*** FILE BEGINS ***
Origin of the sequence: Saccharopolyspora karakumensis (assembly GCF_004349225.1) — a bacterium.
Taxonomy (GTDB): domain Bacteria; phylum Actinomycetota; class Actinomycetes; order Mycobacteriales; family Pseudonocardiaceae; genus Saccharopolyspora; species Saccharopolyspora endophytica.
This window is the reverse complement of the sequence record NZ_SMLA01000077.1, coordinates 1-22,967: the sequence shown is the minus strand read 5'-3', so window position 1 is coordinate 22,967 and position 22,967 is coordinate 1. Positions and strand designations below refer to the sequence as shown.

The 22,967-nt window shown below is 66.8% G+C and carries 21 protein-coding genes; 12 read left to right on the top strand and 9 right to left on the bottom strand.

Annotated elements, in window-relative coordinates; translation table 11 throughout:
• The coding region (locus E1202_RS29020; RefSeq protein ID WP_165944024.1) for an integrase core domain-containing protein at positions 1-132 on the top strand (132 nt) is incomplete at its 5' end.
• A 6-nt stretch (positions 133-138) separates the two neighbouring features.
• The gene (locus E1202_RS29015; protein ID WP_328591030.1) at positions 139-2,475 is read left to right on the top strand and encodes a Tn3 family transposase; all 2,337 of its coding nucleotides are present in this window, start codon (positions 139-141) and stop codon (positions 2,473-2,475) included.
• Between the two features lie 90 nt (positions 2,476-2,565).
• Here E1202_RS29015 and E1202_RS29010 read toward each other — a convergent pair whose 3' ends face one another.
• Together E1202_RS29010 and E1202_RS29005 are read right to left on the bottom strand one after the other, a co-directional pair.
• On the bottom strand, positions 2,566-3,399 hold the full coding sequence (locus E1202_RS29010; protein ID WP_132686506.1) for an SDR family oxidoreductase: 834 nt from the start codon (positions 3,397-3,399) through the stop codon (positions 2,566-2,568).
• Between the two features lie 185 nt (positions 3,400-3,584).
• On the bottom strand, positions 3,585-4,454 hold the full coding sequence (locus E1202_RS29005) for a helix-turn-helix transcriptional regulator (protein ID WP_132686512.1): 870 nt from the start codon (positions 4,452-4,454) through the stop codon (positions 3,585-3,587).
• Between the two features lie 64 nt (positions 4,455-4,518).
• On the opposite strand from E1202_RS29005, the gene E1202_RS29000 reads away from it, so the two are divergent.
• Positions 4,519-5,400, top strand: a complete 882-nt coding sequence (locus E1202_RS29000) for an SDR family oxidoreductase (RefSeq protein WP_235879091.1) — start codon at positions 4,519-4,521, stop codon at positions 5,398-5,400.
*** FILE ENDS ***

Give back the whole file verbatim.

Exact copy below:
Origin of the sequence: Saccharopolyspora karakumensis (assembly GCF_004349225.1) — a bacterium.
Taxonomy (GTDB): domain Bacteria; phylum Actinomycetota; class Actinomycetes; order Mycobacteriales; family Pseudonocardiaceae; genus Saccharopolyspora; species Saccharopolyspora endophytica.
This window is the reverse complement of the sequence record NZ_SMLA01000077.1, coordinates 1-22,967: the sequence shown is the minus strand read 5'-3', so window position 1 is coordinate 22,967 and position 22,967 is coordinate 1. Positions and strand designations below refer to the sequence as shown.

The 22,967-nt window shown below is 66.8% G+C and carries 21 protein-coding genes; 12 read left to right on the top strand and 9 right to left on the bottom strand.

Annotated elements, in window-relative coordinates; translation table 11 throughout:
• The coding region (locus E1202_RS29020; RefSeq protein ID WP_165944024.1) for an integrase core domain-containing protein at positions 1-132 on the top strand (132 nt) is incomplete at its 5' end.
• A 6-nt stretch (positions 133-138) separates the two neighbouring features.
• The gene (locus E1202_RS29015; protein ID WP_328591030.1) at positions 139-2,475 is read left to right on the top strand and encodes a Tn3 family transposase; all 2,337 of its coding nucleotides are present in this window, start codon (positions 139-141) and stop codon (positions 2,473-2,475) included.
• Between the two features lie 90 nt (positions 2,476-2,565).
• Here E1202_RS29015 and E1202_RS29010 read toward each other — a convergent pair whose 3' ends face one another.
• Together E1202_RS29010 and E1202_RS29005 are read right to left on the bottom strand one after the other, a co-directional pair.
• On the bottom strand, positions 2,566-3,399 hold the full coding sequence (locus E1202_RS29010; protein ID WP_132686506.1) for an SDR family oxidoreductase: 834 nt from the start codon (positions 3,397-3,399) through the stop codon (positions 2,566-2,568).
• Between the two features lie 185 nt (positions 3,400-3,584).
• On the bottom strand, positions 3,585-4,454 hold the full coding sequence (locus E1202_RS29005) for a helix-turn-helix transcriptional regulator (protein ID WP_132686512.1): 870 nt from the start codon (positions 4,452-4,454) through the stop codon (positions 3,585-3,587).
• Between the two features lie 64 nt (positions 4,455-4,518).
• On the opposite strand from E1202_RS29005, the gene E1202_RS29000 reads away from it, so the two are divergent.
• Positions 4,519-5,400, top strand: a complete 882-nt coding sequence (locus E1202_RS29000) for an SDR family oxidoreductase (RefSeq protein WP_235879091.1) — start codon at positions 4,519-4,521, stop codon at positions 5,398-5,400.